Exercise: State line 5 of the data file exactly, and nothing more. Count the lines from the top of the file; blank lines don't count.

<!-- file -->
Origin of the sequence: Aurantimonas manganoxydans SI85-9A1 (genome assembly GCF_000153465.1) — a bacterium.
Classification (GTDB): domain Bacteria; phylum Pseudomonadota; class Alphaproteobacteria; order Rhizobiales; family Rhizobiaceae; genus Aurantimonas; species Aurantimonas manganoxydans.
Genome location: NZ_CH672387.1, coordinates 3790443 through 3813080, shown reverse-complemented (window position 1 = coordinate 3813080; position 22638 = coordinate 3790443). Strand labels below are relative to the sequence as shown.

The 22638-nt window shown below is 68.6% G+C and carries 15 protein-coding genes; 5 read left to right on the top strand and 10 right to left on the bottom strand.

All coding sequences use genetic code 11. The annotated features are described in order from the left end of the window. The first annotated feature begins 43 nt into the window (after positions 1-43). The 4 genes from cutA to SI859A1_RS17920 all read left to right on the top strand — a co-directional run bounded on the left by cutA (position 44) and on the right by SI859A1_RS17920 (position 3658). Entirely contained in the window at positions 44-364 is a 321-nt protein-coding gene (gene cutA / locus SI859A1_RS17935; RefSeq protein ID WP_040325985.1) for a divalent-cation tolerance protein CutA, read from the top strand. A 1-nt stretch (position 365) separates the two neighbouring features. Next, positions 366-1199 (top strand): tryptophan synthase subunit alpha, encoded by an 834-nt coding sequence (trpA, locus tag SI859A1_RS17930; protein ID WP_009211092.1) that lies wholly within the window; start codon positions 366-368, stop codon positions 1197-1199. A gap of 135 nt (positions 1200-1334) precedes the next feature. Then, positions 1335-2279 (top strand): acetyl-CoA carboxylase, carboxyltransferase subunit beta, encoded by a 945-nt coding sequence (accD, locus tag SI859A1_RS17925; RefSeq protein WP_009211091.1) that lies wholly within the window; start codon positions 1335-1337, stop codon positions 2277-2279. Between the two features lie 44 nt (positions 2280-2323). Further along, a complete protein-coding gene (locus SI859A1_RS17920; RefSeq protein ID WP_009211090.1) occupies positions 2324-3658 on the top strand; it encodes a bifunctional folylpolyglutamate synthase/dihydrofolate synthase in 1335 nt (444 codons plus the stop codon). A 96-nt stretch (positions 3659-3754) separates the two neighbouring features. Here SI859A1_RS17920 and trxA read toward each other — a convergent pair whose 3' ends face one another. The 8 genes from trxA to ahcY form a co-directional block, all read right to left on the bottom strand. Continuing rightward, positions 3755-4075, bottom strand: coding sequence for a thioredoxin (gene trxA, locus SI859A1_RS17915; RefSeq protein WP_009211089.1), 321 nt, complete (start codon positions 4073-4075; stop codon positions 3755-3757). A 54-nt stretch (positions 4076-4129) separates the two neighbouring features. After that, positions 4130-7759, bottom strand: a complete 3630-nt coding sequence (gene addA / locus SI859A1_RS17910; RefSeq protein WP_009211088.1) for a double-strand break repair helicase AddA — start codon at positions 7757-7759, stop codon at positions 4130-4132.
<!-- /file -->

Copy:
All coding sequences use genetic code 11. The annotated features are described in order from the left end of the window. The first annotated feature begins 43 nt into the window (after positions 1-43). The 4 genes from cutA to SI859A1_RS17920 all read left to right on the top strand — a co-directional run bounded on the left by cutA (position 44) and on the right by SI859A1_RS17920 (position 3658). Entirely contained in the window at positions 44-364 is a 321-nt protein-coding gene (gene cutA / locus SI859A1_RS17935; RefSeq protein ID WP_040325985.1) for a divalent-cation tolerance protein CutA, read from the top strand. A 1-nt stretch (position 365) separates the two neighbouring features. Next, positions 366-1199 (top strand): tryptophan synthase subunit alpha, encoded by an 834-nt coding sequence (trpA, locus tag SI859A1_RS17930; protein ID WP_009211092.1) that lies wholly within the window; start codon positions 366-368, stop codon positions 1197-1199. A gap of 135 nt (positions 1200-1334) precedes the next feature. Then, positions 1335-2279 (top strand): acetyl-CoA carboxylase, carboxyltransferase subunit beta, encoded by a 945-nt coding sequence (accD, locus tag SI859A1_RS17925; RefSeq protein WP_009211091.1) that lies wholly within the window; start codon positions 1335-1337, stop codon positions 2277-2279. Between the two features lie 44 nt (positions 2280-2323). Further along, a complete protein-coding gene (locus SI859A1_RS17920; RefSeq protein ID WP_009211090.1) occupies positions 2324-3658 on the top strand; it encodes a bifunctional folylpolyglutamate synthase/dihydrofolate synthase in 1335 nt (444 codons plus the stop codon). A 96-nt stretch (positions 3659-3754) separates the two neighbouring features. Here SI859A1_RS17920 and trxA read toward each other — a convergent pair whose 3' ends face one another. The 8 genes from trxA to ahcY form a co-directional block, all read right to left on the bottom strand. Continuing rightward, positions 3755-4075, bottom strand: coding sequence for a thioredoxin (gene trxA, locus SI859A1_RS17915; RefSeq protein WP_009211089.1), 321 nt, complete (start codon positions 4073-4075; stop codon positions 3755-3757). A 54-nt stretch (positions 4076-4129) separates the two neighbouring features. After that, positions 4130-7759, bottom strand: a complete 3630-nt coding sequence (gene addA / locus SI859A1_RS17910; RefSeq protein WP_009211088.1) for a double-strand break repair helicase AddA — start codon at positions 7757-7759, stop codon at positions 4130-4132.